IndigiShare gets off the ground with Rotorua Trust grant

Rotorua Trust has contributed towards a PledgeMe campaign to get IndigiShare – an initiative that aims to elevate Rotorua’s Māori entrepreneurial and business potential – off the ground.

Indigishare was set up during the first nationwide lockdown as a solution for those who lost employment due to COVID-19. It aims to help Māori businesses by developing a financial mechanism emulating the tikanga of koha.

With the koha model, Māori whānau are able to call on a ‘crowd’ for financial support at an affordable level, and for lenders to pay it back over time at a 0 per cent interest rate.

Thanks to the $100,000 Rotorua Trust grant, IndigiShare now has the means to get off the ground.

Chairperson Maria Ngawati says those on the IndigiShare governance board are all volunteers and the funding will go towards building out the initial operations and IT needs, that will set them up for success.

“This funding is integral to establishing IndigiShare. We now plan to be up and running in the next six to eight months.

“Through our research, we discovered there were inequities in access to capital, with many Māori businesses not being able to get a loan through traditional lending institutions. This has often meant these businesses then have to turn to other lending agencies with far higher interest rates.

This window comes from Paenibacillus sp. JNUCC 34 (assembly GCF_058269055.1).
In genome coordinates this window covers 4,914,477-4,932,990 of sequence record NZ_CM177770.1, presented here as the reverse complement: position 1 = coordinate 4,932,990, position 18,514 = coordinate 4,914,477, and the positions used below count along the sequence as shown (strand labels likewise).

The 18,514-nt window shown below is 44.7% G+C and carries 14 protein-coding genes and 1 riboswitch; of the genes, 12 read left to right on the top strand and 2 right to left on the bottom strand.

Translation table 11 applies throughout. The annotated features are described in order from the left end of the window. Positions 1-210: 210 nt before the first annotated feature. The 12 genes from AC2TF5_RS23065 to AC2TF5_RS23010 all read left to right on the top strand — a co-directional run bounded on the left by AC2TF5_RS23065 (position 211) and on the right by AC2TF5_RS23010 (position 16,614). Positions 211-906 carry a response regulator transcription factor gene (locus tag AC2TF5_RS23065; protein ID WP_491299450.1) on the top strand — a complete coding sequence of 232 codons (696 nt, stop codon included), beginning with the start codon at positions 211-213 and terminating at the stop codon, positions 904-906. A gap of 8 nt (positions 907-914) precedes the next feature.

“IndigiShare sets out to correct that imbalance through a model that best aligns with Māori business and community practices.”

Ms Ngawati says the model is a combination of peer-to-peer lending and crowdfunding, and will target Māori businesses to start-up, survive and thrive.

“We are sincerely thankful that Rotorua Trust believes in us and what we are setting out to do”.

“The Trust recognises our kaupapa is about transformation and the opportunity to move away from a more traditional transactional grant process, in order to amplify impact.”

Ms Ngawati says while Rotorua Trust has provided the financial boost IndigiShare needed, a number of other organisations and individuals have supported the kaupapa over the past year.

Rotorua Trust Chairman Stewart Edward says if the model is successful, IndigiShare has the potential to positively influence local business growth and employment rates, especially for those Māori businesses that were disproportionately affected by COVID in Rotorua.

“Rotorua Trust recognises this is a high-risk proposal. However, if the application was declined, we would never know how transformational this by Māori, for Māori model could be.”